Blog Archives

One Man, Over Land, No Man’s Land

The Fitz Roy Mountain Range, near El Chalten, Argentina (See all the pics…)

Somewhere after the second kilometer and third mangled desert hare I began to wonder if my minimally researched, impromptu hike into Chile was a good idea. I was in the No Man’s Land between the Argentine and Chilean border checkpoints, however this wasn’t the first No Man’s Land that I’ve had to trek across. In truth, it’s not even close to being the most intense either. Hands down, that prize goes to the five mile wasteland between the Kashgar and Kyrgyzstan checkpoints, traveled only by truckers and thoughtfully sandwiched on each side by border urchins waiting to con you in a myriad of deceptive ways. And I was in a tuxedo at the time.

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El Calafate and The Perito Moreno Glacier

Yes, that’s a boat… This place is ridiculously spectacular. (See all the pics here…)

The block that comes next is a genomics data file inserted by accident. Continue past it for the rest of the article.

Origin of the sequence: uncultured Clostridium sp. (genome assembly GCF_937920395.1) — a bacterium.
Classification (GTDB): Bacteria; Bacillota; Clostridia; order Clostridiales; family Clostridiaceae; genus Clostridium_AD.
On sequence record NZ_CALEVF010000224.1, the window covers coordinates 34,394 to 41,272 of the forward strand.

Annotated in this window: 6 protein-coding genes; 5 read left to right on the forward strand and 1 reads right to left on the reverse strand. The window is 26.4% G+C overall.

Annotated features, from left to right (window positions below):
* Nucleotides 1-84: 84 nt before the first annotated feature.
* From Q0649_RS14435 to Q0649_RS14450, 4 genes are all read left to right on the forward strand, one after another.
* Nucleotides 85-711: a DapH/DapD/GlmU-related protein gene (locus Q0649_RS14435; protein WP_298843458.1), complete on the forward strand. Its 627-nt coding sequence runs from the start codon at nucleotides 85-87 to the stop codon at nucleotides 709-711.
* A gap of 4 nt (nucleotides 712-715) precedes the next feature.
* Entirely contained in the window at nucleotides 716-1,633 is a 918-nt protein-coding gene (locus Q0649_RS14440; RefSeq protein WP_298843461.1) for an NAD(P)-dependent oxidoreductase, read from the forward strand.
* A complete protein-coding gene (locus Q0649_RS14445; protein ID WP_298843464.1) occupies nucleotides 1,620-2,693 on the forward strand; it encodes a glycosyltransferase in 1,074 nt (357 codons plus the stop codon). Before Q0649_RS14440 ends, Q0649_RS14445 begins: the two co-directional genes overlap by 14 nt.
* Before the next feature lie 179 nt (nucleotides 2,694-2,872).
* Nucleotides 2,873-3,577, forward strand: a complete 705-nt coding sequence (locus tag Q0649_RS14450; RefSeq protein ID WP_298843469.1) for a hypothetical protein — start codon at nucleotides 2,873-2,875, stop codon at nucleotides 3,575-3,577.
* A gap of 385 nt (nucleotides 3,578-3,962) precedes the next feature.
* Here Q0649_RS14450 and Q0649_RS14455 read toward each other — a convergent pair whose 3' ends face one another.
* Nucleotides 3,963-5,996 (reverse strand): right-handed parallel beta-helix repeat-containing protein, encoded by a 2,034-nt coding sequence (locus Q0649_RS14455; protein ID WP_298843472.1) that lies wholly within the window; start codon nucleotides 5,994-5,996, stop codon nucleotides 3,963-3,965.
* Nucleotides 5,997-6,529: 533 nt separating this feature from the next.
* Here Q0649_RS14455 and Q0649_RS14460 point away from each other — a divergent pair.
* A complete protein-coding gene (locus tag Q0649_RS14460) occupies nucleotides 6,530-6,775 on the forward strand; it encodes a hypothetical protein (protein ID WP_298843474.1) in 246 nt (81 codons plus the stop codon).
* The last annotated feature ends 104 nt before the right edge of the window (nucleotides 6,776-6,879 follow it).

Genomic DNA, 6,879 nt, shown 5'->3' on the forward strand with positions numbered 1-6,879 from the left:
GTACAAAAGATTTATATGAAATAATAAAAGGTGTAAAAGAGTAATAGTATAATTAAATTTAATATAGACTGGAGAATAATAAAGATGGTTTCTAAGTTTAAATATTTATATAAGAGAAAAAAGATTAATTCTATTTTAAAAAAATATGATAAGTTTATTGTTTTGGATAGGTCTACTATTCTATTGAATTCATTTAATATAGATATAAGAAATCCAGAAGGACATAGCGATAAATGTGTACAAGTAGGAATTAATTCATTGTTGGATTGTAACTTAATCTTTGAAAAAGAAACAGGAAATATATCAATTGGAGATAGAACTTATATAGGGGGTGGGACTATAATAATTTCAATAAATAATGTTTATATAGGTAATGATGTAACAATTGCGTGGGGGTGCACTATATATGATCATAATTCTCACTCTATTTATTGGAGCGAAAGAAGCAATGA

The bus hurtled down the Patagonian road, barely slowing for an errant flock of llamas that had escaped their confines. Surprised by the rare vehicle, they took running jumps back over the fence, appearing guilty for having been caught outside their pens. Further along a few ostriches looked up as we passed, and then went back to pecking, unimpressed by our presence. The only other wild life observed was occasional foreign bicyclists, who’s ongoing battle against the wind was etched in every grimace of their grit-blasted faces. The landscape shared an aesthetic similarity with the southwestern United States; much of Patagonia can get very cold but it’s also arid land, sporadicly pockmarked with rocky outcrops, and dotted with small dusty shrubs. Increasingly, we’d pass a lake or river, usually flowing the opposite way and thus indicating that we were approaching the Southern mountains of the Andes range. As we neared the lake-side town of El Calafate (named after the berry, that once eaten, ensures your return to Patagonia), I looked at the two small mountains behind it and tried to scope out routes to climb them. Why do humans incessantly desire to ‘conquer’ things that are way bigger than ourselves?